Hepatocellular carcinoma associated with recreational anabolic steroid use

@article{Gorayski2007HepatocellularCA,
  title={Hepatocellular carcinoma associated with recreational anabolic steroid use},
  author={Peter Gorayski and Campbell H. Thompson and H. S. Subhash and A Thomas},
  journal={British Journal of Sports Medicine},
  year={2007},
  volume={42},
  pages={74 - 75}
}
A 35-year-old male bodybuilder was found to have a hepatocellular carcinoma (HCC) arising in a pre-existing hepatic adenoma following recreational anabolic steroid use. Given the widespread use of recreational anabolic steroids, another potentially life-threatening complication is highlighted in addition to the more commonly recognised hepatic adenoma. Malignant transformation to HCC from a pre-existing hepatic adenoma confirmed by immunohistochemical study has previously not been reported in… 
Development of Hepatocellular Carcinoma Associated with Anabolic Androgenic Steroid Abuse in a Young Bodybuilder: A Case Report
TLDR
The presented case may indicate aetiological association of chronic intake of AAS and the development of HCC in a 37-year-old male professional bodybuilder with extensive anabolic androgenic (AAS) steroid abuse.
Anabolic steroid abuse causing recurrent hepatic adenomas and hemorrhage.
TLDR
This is the first reported case of hepatic adenoma re-growth with recidivistic steroid abuse, complicated by life-threatening hemorrhage, and athletes and bodybuilders should continue to be counseled about its serious medical risks.
Hepatocellular carcinoma in body builders; an emerging rare but serious complication of androgenic anabolic steroid use
TLDR
A rare and not widely known about, but potentially fatal adverse effect of AAS, now becoming prevalent with the high use of these drugs is reported, which is important for doctors to be aware of.
Recreational Anabolic-Androgenic Steroid Use Associated With Liver Injuries Among Brazilian Young Men
TLDR
The results suggest that the risk of AAS use for the liver may be greater than the esthetic benefits, and demonstrate the importance of screening AAS users for liver injuries.
[Multiple hepatocellular adenomas and renal cell carcinoma associated with anabolic androgenic steroids].
TLDR
In the authors' opinion, liver adenomatosis and renal cancer have the same cause in this case (chronic toxic effect of androgens).
Testosterone-receptor positive hepatocellular carcinoma in a 29-year old bodybuilder with a history of anabolic androgenic steroid abuse: a case report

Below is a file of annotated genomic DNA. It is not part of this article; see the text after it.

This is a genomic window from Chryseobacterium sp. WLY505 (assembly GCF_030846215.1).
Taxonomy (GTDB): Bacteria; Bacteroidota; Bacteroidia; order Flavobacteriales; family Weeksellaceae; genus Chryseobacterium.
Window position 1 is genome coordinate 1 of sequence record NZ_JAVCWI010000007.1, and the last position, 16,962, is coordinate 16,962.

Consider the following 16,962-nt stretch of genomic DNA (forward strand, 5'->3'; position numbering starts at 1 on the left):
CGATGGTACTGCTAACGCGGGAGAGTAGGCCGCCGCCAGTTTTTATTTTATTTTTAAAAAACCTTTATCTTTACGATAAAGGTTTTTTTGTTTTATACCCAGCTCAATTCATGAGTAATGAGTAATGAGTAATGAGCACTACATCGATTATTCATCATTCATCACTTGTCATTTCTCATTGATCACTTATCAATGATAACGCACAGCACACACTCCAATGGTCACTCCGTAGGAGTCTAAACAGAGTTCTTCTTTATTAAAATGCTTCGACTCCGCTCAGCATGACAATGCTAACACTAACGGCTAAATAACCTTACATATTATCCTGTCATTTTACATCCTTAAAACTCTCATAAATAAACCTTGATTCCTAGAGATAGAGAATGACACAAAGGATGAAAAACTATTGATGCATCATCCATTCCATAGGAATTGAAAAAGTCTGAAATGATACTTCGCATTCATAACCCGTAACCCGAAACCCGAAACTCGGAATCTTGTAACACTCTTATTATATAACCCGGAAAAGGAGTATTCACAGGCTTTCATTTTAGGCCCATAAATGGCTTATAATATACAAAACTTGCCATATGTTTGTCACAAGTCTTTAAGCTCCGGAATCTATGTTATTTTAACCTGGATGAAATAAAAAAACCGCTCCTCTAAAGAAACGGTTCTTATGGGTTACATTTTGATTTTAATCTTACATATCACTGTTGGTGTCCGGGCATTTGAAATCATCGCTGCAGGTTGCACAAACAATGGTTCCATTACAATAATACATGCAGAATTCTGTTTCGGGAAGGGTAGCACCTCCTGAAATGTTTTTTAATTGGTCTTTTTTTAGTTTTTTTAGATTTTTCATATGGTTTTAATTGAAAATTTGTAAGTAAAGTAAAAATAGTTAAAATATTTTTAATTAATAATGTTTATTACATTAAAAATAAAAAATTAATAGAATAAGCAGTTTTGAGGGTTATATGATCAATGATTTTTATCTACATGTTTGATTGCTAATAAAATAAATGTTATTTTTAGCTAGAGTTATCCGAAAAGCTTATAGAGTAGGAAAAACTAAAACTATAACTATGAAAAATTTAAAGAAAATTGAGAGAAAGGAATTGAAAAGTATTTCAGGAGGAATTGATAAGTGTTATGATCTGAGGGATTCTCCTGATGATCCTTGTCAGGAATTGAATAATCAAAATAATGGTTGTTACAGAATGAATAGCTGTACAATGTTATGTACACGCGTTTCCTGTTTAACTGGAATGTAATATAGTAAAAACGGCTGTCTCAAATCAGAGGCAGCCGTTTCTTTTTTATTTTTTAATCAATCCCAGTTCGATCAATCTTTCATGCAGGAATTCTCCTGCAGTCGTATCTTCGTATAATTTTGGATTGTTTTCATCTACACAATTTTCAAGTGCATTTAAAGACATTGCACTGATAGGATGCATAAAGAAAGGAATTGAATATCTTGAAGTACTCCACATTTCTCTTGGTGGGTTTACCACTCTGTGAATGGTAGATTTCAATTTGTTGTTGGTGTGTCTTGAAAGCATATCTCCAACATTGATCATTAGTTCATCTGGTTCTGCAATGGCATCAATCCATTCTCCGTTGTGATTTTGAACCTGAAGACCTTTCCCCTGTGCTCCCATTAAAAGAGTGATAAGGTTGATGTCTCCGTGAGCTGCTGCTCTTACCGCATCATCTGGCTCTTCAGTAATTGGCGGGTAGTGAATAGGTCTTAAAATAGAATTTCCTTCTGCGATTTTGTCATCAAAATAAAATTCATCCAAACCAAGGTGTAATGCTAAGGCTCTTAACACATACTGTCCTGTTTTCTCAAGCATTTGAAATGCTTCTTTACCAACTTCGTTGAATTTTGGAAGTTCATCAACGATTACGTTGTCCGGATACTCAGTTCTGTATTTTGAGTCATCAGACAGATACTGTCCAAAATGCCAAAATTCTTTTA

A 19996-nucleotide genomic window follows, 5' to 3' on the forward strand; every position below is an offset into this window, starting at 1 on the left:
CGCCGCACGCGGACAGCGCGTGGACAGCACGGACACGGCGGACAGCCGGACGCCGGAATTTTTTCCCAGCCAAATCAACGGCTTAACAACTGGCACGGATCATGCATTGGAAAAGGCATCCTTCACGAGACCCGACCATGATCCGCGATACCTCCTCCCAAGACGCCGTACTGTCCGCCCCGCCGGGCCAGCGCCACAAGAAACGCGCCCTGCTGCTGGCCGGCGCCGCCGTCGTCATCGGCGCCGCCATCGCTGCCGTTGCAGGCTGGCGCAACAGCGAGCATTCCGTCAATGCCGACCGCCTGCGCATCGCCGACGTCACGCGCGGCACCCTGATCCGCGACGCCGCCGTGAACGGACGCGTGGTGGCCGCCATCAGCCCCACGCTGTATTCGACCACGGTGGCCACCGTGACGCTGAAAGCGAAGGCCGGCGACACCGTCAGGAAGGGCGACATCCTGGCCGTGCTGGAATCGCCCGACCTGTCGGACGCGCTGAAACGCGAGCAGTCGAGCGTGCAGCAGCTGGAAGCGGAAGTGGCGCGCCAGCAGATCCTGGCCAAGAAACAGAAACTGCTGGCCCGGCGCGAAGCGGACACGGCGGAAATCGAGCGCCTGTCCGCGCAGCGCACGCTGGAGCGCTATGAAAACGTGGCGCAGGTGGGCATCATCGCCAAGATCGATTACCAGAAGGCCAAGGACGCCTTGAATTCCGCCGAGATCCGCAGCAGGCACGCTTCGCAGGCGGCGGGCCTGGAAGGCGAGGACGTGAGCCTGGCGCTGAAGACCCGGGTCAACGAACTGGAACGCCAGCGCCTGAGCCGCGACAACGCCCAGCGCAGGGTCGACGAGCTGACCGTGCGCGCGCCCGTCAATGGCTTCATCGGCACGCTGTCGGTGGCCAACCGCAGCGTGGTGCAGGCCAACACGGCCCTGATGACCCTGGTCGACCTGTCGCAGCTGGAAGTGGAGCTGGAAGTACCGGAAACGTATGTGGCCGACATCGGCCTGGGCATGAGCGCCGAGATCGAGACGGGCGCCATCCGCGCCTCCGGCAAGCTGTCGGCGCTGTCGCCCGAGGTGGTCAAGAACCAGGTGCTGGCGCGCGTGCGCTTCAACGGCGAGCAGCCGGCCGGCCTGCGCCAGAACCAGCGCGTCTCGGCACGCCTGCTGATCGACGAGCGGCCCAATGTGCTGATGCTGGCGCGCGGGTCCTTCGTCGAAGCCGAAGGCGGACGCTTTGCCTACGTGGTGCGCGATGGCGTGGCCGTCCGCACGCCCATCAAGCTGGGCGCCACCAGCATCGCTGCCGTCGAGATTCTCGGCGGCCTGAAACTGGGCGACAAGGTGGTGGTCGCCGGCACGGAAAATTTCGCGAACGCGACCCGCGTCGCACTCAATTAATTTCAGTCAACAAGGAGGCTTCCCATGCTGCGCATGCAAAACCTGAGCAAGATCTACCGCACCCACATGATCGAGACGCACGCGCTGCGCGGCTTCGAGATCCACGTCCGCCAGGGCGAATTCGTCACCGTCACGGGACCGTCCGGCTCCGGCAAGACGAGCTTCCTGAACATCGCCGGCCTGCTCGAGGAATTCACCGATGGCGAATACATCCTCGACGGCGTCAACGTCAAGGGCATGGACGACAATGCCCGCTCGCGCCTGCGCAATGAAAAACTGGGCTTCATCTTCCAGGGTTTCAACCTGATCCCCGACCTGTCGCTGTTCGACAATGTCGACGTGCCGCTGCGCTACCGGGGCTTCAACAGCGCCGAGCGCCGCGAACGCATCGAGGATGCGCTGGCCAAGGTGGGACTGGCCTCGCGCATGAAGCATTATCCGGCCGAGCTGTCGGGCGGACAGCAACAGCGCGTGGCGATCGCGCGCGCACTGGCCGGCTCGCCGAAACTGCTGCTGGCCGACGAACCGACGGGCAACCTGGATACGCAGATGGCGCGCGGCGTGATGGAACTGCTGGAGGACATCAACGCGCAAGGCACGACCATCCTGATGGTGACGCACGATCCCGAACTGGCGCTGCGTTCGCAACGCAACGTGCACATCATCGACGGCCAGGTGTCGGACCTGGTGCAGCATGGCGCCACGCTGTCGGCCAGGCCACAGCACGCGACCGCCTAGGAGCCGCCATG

TLDR
Hepatocellular carcinoma occurring in association with anabolic androgenic steroid abuse should sensitize physicians and especially professional bodybuilders for the harmful use of high doses of steroids.
Histological Effect of Androgenic Anabolic Steroids on Liver
TLDR
The damage of the liver cells or at least increased permeability of the hepatocellular membranewhich is noticed in the present work could explain the increment of plasma levels of liver enzymes which was studied by other researchers, as they notice an elevation liver enzymes activity.
Exploring the link between anabolic-androgenic steroids abuse for performance improvement and hepatocellular carcinoma: a literature review
TLDR
The evidence that HCC has been linked to long term AAS abuse for performance improvement is scant but some association is suggested and public policies are made to make high risk populations aware of the risks of misuse and self-administration.
Relevance of low testosterone to nonalcoholic fatty liver disease
TLDR
The aims of this review are to discussed the available experimental and epidemiological data evaluating the association between testosterone and NAFLD, to discuss the potential clinical relevance of these data, and to identify gaps in the literature.
Anabolic Steroid Abuse and Dependence in Clinical Practice
  • K. Brower
  • Medicine, Psychology
    The Physician and sportsmedicine
  • 2009
TLDR
All physicians who treat nonmedical AAS users will benefit from an understanding of these psychological variables, including the potential for AAS to cause dependence, and guidelines are suggested for assessment and treatment.
...
...

References

SHOWING 1-6 OF 6 REFERENCES
Hepatocellular adenomas associated with anabolic androgenic steroid abuse in bodybuilders: a report of two cases and a review of the literature
TLDR
Sportsmen taking AAS should be considered as a group at risk of developing hepatic sex hormone related tumours and should be carefully and periodically monitored with US studies.
Androgens and hepatocellular carcinoma in an athlete.
TLDR
An association between primary hepatic tumors and androgen therapy was first noted in 1965 and in a recent review of the literature, 33 cases of patients with androgen-assistance problems were reviewed.
Androgens and liver tumors: Fanconi's anemia and non‐Fanconi's conditions
TLDR
All patients on anabolic androgenic steroids are at risk of liver tumors, regardless of underlying diagnosis, and the magnitude of the risk cannot be determined from currently available data, because the number of patients receiving androgens is unknown.
Tumor encapsulation in hepatocellular carcinoma. A pathologic study of 189 cases
TLDR
There was no correlation between capsular thickness and liver invasion, microsatellites, venous permeation, or survivals, suggesting that formation of the tumor capsule was independent of the degree of fibrosis within and outside the tumor, and the thickness of tumor capsules was not helpful in prognostication.
Androgens and liver tumors: Fanconi’s and non-Fanconi’s conditions
  • Am J Hematol
  • 2004